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Category: For Students


Rising Seniors: What to Do Now

September 5, 2013

I am often asked by rising seniors what they need to do once they get back to school. Assuming that the senior has done little to no planning over the summer (sadly, this is frequently the case), the first thing the senior needs to do is finalize that college list. Colleges should be visiting the high school, so sit in on sessions, see which ones really interest you, and ask plenty of questions. I would have the college list done no later than the end of September.


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Iowa Schools Shine

August 21, 2013

A sizeable number of families I work with live in Minnesota, but relatively few consider the University of Iowa and Iowa State. I think that is a mistake for students who are looking for a great regional state school with good academics and a reasonable price tag.


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Seniors Beware

August 19, 2013

It's that time of year again when unsuspecting Seniors are coming back to school and are about to get hit by a hammer - not literally, but in the sense that they will be asked to do the near-impossible in a matter of a few months. Consider that most incoming (or "rising") Seniors will enter their final year of high school having none of the following done:


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Common App 2013

August 12, 2013

The trusty old Common Application, or "CommonApp" as everyone calls it, is a bit different this year in two areas that matter. Actually, the two changes won't keep anyone up at night, but they are worth noting.

First, the long essay has a longer word limit - now it is 650 words. It was 500 words last year. There is a catch: the application will prohibit students from going over 650 words. In the past, students were including attachments and in essence creating their own word limits. Say adios to that.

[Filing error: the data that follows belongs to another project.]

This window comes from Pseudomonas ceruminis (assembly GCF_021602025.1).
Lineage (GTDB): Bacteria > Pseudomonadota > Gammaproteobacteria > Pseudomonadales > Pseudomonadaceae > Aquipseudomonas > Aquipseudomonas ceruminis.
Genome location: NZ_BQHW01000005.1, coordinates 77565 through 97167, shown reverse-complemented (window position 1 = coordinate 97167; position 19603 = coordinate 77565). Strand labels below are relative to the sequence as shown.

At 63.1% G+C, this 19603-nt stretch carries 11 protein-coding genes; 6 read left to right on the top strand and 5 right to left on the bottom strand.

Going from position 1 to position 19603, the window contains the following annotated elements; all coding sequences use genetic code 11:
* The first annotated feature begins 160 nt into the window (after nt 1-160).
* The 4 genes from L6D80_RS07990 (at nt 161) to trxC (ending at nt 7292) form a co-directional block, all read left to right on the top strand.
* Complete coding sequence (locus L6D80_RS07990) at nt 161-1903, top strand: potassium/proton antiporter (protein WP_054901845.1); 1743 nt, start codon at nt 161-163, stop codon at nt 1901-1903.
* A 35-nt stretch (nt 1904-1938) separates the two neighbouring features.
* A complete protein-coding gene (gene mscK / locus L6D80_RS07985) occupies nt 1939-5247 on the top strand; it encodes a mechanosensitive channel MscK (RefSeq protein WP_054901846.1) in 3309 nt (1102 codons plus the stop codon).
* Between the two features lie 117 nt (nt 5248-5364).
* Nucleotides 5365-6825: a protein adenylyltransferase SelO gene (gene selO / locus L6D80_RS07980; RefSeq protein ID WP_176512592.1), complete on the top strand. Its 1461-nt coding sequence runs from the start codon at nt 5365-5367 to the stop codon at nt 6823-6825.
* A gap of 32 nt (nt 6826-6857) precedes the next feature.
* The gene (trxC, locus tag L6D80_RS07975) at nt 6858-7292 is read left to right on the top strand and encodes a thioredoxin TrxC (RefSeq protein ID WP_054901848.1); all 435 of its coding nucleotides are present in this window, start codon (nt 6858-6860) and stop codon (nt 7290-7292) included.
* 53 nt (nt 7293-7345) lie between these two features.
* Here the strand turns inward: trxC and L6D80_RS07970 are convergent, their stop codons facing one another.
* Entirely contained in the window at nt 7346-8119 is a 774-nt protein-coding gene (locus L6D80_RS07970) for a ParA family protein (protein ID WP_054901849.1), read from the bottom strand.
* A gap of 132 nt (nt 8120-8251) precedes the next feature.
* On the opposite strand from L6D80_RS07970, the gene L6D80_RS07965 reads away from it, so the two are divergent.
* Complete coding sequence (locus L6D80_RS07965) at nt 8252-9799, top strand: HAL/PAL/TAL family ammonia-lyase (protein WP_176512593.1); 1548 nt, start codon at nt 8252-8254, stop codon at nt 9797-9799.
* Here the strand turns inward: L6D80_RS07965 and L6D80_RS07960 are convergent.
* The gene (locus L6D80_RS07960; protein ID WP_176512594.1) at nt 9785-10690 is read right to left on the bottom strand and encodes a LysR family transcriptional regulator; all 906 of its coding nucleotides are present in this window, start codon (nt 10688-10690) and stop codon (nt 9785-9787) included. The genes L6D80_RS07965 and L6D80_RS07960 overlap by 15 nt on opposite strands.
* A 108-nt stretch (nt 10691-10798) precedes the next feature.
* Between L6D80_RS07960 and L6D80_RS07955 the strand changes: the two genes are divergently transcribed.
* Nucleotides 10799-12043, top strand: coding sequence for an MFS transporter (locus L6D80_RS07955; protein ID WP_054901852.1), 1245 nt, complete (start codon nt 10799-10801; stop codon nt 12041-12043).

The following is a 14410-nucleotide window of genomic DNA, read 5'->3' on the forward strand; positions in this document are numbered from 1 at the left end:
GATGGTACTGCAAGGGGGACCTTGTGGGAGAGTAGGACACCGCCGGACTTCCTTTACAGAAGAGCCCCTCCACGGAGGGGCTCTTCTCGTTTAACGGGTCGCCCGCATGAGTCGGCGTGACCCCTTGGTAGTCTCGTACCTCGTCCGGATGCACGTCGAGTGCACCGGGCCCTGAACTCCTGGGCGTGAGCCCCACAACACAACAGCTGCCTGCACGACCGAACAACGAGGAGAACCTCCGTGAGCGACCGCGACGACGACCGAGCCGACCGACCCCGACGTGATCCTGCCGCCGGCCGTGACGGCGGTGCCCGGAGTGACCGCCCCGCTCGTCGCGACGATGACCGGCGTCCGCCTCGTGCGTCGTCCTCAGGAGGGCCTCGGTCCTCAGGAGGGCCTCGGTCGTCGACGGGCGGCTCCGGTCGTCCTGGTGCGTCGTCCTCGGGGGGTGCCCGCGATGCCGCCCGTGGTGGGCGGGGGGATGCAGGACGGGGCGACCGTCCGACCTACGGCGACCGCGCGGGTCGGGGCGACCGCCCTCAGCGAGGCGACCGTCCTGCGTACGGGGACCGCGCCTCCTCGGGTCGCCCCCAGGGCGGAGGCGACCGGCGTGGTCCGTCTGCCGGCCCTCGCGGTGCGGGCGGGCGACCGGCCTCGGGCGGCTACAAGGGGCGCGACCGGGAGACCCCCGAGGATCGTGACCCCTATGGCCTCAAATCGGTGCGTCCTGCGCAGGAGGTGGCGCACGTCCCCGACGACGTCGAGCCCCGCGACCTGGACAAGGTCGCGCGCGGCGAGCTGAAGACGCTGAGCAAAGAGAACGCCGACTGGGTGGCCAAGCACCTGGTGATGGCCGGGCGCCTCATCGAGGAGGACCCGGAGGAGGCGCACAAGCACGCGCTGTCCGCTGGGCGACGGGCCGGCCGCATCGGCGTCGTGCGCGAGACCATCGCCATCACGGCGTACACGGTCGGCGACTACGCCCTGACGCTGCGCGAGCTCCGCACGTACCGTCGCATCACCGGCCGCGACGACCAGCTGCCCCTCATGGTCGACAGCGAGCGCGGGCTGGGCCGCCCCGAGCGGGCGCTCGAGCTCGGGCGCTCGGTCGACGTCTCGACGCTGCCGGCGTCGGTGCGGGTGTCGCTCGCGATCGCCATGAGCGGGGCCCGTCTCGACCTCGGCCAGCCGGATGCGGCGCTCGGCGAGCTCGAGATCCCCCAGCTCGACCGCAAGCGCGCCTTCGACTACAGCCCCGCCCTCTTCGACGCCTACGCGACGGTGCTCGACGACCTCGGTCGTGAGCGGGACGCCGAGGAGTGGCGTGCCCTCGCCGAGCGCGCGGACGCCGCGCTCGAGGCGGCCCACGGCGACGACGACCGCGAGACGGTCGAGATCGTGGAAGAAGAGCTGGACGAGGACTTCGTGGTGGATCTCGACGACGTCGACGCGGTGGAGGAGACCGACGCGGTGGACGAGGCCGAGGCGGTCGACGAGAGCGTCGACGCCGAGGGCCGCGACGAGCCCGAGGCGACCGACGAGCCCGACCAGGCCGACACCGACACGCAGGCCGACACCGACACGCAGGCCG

The other change is that the topics for the long essay have changed. In the past, the CommonApp always had an option for the student to write whatever the student wanted to. Well, our friends at CommonApp got rid of that option. This is also not a big deal - a smart student can still write about whatever he or she wants within the very broad confines of the new CommonApp questions.

In essence, it really is about the same Application as it always was, but do note these changes.


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Thinking of Law School? Why Not?

July 22, 2013

By now, the media is having a field day in bemoaning the lack of job prospects for newly-minted lawyers. Large law firms in New York are laying off associates, many firms are doing limited - if any - recruiting on law school campuses. Law school applications have also, not surprisingly, dropped off a cliff.


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Terrific New Tutoring Website – Check It Out!

June 23, 2013

I came across a very interesting operation called InstaEDU that I think would have immediate value for students. Generally speaking I’m not a huge fan of most tutoring websites. I just don’t feel most outfits do a good job in terms of recruiting their tutors. After all, it is not as if there’s a certification process to be a tutor.